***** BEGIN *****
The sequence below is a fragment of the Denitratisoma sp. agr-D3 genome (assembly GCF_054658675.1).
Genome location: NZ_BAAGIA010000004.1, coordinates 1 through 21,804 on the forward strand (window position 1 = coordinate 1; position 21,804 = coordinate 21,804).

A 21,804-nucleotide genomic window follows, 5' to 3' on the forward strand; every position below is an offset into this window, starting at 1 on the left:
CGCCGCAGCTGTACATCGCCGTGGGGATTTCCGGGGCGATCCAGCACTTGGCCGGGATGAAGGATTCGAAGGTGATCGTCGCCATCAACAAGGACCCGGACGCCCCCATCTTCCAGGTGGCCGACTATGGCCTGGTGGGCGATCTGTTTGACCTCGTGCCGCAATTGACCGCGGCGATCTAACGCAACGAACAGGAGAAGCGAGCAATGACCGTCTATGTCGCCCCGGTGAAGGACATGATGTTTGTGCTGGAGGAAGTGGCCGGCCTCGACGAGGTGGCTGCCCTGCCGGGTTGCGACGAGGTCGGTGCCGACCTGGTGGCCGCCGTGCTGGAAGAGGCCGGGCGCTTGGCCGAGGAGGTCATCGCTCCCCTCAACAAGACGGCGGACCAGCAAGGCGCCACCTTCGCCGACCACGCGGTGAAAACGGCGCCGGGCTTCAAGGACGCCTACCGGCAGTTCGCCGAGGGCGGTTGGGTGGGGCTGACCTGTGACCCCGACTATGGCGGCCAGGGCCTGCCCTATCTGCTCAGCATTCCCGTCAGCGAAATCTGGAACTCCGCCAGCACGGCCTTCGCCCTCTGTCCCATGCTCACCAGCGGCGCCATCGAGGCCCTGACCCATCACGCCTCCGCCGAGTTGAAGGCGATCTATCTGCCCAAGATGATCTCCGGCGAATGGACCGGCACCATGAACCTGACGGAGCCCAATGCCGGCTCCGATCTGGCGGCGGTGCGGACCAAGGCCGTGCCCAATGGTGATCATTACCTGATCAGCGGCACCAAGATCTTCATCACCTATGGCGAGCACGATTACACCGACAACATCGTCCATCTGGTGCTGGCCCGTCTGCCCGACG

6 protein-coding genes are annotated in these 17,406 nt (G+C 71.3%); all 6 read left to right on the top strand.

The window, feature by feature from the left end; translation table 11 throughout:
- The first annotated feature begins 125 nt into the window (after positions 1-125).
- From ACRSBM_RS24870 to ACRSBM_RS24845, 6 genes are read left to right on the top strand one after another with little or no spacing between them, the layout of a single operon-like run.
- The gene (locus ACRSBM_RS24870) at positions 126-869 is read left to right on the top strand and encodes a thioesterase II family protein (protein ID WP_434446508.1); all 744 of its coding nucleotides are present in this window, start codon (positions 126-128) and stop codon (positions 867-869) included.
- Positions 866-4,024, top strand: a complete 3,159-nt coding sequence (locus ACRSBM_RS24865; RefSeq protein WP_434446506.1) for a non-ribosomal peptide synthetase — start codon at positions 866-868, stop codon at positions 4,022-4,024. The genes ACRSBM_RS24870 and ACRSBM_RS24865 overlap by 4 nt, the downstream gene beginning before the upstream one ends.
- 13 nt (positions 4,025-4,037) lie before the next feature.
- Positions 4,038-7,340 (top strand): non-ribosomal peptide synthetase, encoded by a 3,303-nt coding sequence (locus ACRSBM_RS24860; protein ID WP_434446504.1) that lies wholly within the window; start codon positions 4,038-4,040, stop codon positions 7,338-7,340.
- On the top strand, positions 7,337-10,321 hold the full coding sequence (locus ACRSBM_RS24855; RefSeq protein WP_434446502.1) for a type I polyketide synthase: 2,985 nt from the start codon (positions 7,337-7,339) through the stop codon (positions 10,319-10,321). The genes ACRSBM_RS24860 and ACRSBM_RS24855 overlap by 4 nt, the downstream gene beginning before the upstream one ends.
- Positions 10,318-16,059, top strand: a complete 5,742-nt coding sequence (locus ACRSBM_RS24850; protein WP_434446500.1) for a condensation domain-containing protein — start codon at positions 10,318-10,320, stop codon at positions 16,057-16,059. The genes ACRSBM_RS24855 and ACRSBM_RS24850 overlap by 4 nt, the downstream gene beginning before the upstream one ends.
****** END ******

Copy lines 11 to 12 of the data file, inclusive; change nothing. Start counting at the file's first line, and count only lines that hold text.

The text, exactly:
- 13 nt (positions 4,025-4,037) lie before the next feature.
- Positions 4,038-7,340 (top strand): non-ribosomal peptide synthetase, encoded by a 3,303-nt coding sequence (locus ACRSBM_RS24860; protein ID WP_434446504.1) that lies wholly within the window; start codon positions 4,038-4,040, stop codon positions 7,338-7,340.